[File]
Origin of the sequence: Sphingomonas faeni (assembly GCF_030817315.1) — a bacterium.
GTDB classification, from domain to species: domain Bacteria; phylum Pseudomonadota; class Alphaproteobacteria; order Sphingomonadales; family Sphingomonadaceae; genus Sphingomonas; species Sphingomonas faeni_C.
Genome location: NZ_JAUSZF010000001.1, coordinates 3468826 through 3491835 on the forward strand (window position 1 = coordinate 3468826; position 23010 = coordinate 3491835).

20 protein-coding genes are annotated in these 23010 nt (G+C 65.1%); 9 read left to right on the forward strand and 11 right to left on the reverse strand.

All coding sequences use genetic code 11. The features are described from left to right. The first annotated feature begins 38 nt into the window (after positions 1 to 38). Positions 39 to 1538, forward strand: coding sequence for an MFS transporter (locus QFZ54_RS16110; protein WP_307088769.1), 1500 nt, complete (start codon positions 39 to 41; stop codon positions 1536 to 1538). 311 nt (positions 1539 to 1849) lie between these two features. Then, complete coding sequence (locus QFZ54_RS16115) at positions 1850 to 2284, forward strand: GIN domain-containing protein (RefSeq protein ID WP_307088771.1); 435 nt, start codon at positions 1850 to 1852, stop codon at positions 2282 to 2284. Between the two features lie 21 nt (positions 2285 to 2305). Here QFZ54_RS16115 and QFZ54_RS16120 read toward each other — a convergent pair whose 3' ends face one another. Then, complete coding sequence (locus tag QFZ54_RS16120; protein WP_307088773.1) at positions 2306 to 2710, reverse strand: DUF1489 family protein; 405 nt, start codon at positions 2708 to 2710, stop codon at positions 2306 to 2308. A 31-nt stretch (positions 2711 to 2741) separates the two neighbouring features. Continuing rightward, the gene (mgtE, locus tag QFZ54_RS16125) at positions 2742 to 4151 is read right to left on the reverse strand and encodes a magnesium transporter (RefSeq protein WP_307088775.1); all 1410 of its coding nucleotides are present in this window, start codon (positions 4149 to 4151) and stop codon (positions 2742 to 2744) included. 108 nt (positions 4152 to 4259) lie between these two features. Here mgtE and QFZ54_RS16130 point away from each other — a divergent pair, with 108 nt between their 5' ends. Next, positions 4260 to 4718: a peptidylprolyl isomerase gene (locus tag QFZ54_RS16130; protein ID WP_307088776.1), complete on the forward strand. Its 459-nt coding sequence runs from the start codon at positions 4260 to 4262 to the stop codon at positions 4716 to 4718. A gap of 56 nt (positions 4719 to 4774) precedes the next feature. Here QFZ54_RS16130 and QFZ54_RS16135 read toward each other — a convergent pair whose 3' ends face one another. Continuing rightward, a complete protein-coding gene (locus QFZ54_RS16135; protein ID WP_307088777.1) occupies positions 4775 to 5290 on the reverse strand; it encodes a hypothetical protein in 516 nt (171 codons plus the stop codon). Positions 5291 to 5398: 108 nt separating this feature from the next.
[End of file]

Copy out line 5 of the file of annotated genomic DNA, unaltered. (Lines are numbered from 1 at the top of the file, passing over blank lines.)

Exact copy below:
All coding sequences use genetic code 11. The features are described from left to right. The first annotated feature begins 38 nt into the window (after positions 1 to 38). Positions 39 to 1538, forward strand: coding sequence for an MFS transporter (locus QFZ54_RS16110; protein WP_307088769.1), 1500 nt, complete (start codon positions 39 to 41; stop codon positions 1536 to 1538). 311 nt (positions 1539 to 1849) lie between these two features. Then, complete coding sequence (locus QFZ54_RS16115) at positions 1850 to 2284, forward strand: GIN domain-containing protein (RefSeq protein ID WP_307088771.1); 435 nt, start codon at positions 1850 to 1852, stop codon at positions 2282 to 2284. Between the two features lie 21 nt (positions 2285 to 2305). Here QFZ54_RS16115 and QFZ54_RS16120 read toward each other — a convergent pair whose 3' ends face one another. Then, complete coding sequence (locus tag QFZ54_RS16120; protein WP_307088773.1) at positions 2306 to 2710, reverse strand: DUF1489 family protein; 405 nt, start codon at positions 2708 to 2710, stop codon at positions 2306 to 2308. A 31-nt stretch (positions 2711 to 2741) separates the two neighbouring features. Continuing rightward, the gene (mgtE, locus tag QFZ54_RS16125) at positions 2742 to 4151 is read right to left on the reverse strand and encodes a magnesium transporter (RefSeq protein WP_307088775.1); all 1410 of its coding nucleotides are present in this window, start codon (positions 4149 to 4151) and stop codon (positions 2742 to 2744) included. 108 nt (positions 4152 to 4259) lie between these two features. Here mgtE and QFZ54_RS16130 point away from each other — a divergent pair, with 108 nt between their 5' ends. Next, positions 4260 to 4718: a peptidylprolyl isomerase gene (locus tag QFZ54_RS16130; protein ID WP_307088776.1), complete on the forward strand. Its 459-nt coding sequence runs from the start codon at positions 4260 to 4262 to the stop codon at positions 4716 to 4718. A gap of 56 nt (positions 4719 to 4774) precedes the next feature. Here QFZ54_RS16130 and QFZ54_RS16135 read toward each other — a convergent pair whose 3' ends face one another. Continuing rightward, a complete protein-coding gene (locus QFZ54_RS16135; protein ID WP_307088777.1) occupies positions 4775 to 5290 on the reverse strand; it encodes a hypothetical protein in 516 nt (171 codons plus the stop codon). Positions 5291 to 5398: 108 nt separating this feature from the next.